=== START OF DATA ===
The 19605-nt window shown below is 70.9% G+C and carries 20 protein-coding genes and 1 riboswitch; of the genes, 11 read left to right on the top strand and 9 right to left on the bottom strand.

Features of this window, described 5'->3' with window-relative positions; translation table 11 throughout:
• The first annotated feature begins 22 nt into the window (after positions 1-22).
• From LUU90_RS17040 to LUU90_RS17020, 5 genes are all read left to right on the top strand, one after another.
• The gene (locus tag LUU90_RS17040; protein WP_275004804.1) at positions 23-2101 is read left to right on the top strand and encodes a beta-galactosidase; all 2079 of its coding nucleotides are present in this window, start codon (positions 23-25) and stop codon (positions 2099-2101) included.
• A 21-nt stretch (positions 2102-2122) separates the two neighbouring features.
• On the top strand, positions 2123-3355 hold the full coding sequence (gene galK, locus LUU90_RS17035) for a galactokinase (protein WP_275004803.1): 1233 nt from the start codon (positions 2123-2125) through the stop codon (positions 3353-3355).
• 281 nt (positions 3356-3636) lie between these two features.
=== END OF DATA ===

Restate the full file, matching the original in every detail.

The 19605-nt window shown below is 70.9% G+C and carries 20 protein-coding genes and 1 riboswitch; of the genes, 11 read left to right on the top strand and 9 right to left on the bottom strand.

Features of this window, described 5'->3' with window-relative positions; translation table 11 throughout:
• The first annotated feature begins 22 nt into the window (after positions 1-22).
• From LUU90_RS17040 to LUU90_RS17020, 5 genes are all read left to right on the top strand, one after another.
• The gene (locus tag LUU90_RS17040; protein WP_275004804.1) at positions 23-2101 is read left to right on the top strand and encodes a beta-galactosidase; all 2079 of its coding nucleotides are present in this window, start codon (positions 23-25) and stop codon (positions 2099-2101) included.
• A 21-nt stretch (positions 2102-2122) separates the two neighbouring features.
• On the top strand, positions 2123-3355 hold the full coding sequence (gene galK, locus LUU90_RS17035) for a galactokinase (protein WP_275004803.1): 1233 nt from the start codon (positions 2123-2125) through the stop codon (positions 3353-3355).
• 281 nt (positions 3356-3636) lie between these two features.